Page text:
Nephrogenic diabetes insipidus (NDI) is incredibly difficult and frustrating to treat. If the cause of NDI is loop diuretics, hypokalemia or hypercalcemia, it is a trivial problem, however in patients with congenital NDI or lithium induced NDI the treatment options are limited and pretty ineffective. The standard game plan is administering thiazide-type diuretics paired with a low salt/low solute diet. Here is the page from The Companion:
I think the first question is one of my favorites in the entire book.
Recently there has been some noise that carbonic anhydrase inhibitors maybe the way to go in lithium induced NDI.
Lithum causes NDI in two stages. In the first stage, lithum induces a down-regulation of the aquaporin-2 channels. The second stage comes from loss of the aquaporin-2 expressing principal cells of the collecting duct. To compensate there is an increase of alpha-intercalated cells.
The theory that HCTZ improves NDI through volume deficiency first took a hit in 2014 when Anne Sinke, and company
showed that mice with lithium induced NDI but without the thiazide sensitive sodium-chloride co-transporter (NCCT) could still reduce urine volume in response to thiazide diuretics.
Let that sink in for a moment…mice that do not have the thiazide sensitive NCCT respond to thiazides as expected in regards to lithium induced NDI. This finding required an explanation and the authors suggested that this could be due to the carbonic anhydrase activity of thiazide diuretics.
Yes, I know that thiazides reliably cause metabolic alkalosis, but despite that they have some minimal carbonic anhydrase activity that is uncovered in the NCCT knockout mice. According to this site, thiazides were initially designed to be carbonic anhydrase inhibitors, and then found to have NCCT antagonism activity. (Fun fact if you ask google about the thiazide’s effect on carbonic anhydrase the top hit is from David Goldfarb (@Weddellite) back from his basic science days.)
Back to the carbonic anhydrase story. Carbonic anhydrase is critical for bicarbonate reabsorption in the proximal tubule because it allows hydrogen secreted by the Na-H exchanger to combine with filtered bicarbonate to form CO2 and water. The CO2 is able to freely able to enter the proximal tubule cell where it combines with a hydroxyl group to reform bicarbonate.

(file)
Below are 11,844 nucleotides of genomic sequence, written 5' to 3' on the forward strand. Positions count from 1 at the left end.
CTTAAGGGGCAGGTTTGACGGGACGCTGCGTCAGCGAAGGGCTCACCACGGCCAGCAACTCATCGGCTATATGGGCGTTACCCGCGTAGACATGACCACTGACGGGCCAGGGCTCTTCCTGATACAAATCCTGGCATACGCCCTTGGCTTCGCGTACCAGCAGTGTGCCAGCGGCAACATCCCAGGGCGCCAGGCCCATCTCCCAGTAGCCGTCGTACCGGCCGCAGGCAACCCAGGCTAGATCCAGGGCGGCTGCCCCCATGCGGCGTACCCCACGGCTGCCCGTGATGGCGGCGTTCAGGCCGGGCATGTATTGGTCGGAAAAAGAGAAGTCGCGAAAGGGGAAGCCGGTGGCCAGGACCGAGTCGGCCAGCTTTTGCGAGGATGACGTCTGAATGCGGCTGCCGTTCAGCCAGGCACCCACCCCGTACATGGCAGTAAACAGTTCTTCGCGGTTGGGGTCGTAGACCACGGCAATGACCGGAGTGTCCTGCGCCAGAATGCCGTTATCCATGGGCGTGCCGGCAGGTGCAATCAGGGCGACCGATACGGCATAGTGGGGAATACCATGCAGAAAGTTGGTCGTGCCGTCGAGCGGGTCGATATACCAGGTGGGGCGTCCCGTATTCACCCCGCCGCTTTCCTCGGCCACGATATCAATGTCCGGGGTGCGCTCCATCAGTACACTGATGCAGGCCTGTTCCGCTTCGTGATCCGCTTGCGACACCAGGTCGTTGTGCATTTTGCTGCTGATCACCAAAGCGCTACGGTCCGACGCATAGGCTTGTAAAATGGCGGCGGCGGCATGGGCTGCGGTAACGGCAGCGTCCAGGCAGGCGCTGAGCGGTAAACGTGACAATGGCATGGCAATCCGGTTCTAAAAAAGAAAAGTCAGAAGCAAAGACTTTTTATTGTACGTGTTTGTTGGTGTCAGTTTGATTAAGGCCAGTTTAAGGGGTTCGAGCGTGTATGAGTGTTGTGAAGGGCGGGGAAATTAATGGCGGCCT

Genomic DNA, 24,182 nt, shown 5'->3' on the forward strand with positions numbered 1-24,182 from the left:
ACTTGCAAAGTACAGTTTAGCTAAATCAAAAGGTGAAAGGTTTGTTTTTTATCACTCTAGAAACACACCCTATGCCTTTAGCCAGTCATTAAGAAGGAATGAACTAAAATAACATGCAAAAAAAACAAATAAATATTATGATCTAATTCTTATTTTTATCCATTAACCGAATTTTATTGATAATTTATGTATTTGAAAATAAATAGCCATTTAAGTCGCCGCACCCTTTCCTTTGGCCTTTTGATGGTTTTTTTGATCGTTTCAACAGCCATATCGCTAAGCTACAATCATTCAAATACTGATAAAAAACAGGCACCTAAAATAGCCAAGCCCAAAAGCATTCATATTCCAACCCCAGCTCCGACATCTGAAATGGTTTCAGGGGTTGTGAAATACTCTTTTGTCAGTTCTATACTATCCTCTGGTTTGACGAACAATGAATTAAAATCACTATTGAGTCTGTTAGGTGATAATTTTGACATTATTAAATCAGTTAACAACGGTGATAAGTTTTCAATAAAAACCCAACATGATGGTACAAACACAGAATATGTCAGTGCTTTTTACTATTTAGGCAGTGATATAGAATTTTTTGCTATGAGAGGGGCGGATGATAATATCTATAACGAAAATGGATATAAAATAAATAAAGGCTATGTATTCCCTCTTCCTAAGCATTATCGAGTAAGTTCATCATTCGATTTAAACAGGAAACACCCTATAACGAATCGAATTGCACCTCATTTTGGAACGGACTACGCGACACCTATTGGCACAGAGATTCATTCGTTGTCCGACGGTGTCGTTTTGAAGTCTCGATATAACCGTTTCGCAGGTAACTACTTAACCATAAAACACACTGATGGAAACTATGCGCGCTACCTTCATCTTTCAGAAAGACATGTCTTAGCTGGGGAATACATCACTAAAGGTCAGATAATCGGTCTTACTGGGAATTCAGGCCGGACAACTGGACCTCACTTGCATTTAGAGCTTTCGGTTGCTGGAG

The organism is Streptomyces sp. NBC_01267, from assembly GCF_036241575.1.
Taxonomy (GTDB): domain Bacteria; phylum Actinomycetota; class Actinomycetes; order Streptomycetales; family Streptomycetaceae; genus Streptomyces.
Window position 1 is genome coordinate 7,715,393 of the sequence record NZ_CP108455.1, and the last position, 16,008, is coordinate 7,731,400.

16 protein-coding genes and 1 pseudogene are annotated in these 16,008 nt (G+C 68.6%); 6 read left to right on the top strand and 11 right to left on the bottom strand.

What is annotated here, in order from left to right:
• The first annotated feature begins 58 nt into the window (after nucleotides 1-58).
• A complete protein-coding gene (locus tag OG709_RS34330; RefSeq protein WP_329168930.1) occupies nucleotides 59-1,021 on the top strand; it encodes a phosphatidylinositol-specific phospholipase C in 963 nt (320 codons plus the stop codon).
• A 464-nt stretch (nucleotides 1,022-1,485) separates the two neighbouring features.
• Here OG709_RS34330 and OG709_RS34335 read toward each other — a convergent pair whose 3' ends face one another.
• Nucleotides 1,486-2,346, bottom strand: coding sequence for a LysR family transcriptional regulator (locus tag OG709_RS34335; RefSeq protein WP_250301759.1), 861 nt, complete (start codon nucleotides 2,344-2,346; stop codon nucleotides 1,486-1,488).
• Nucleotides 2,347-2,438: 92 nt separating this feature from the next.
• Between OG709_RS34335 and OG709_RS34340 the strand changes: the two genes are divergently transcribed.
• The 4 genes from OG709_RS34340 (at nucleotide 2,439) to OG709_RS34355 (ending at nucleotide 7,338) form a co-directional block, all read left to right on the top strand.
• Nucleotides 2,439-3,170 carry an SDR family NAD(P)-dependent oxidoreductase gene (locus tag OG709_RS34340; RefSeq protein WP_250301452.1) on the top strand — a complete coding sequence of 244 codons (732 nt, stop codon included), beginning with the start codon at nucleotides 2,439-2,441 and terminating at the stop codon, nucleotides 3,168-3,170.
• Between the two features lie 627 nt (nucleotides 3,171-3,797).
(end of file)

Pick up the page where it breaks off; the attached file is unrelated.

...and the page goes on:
The authors concluded that by blocking carbonic anhydrase, there was less sodium reabsorption in the proximal tubule leading to activation of tubular glomerular feedback lowering GFR.
This lead to a second series of experiments where the same team reproduced the same reduction in urine volume but this time with acetazolamide
, rather than HCTZ. The authors also thought there was a second mechanism based on acetazolamide’s ability to decrease lithium entry into principal cells of the collecting duct (similar to amiloride) and/or a reduction in intra-renal prostaglandin synthesis.
Fast forward to November 2016 and we have an interesting letter in the NEJM
regarding a human patient with NDI that was admitted for a craniotomy. Post-operatively he developed recalcitrant hypernatremia with severe polyuria rising to 12 liters a day.
…we administered acetazolamide to a patient with severe lithium-induced nephrogenic diabetes insipidus that was resistant to hydrochlorothiazide treatment and other measures…
The team used 500 mg of acetazolamide bid to take his urine output from ridiculous to merely absurd. Compelling data.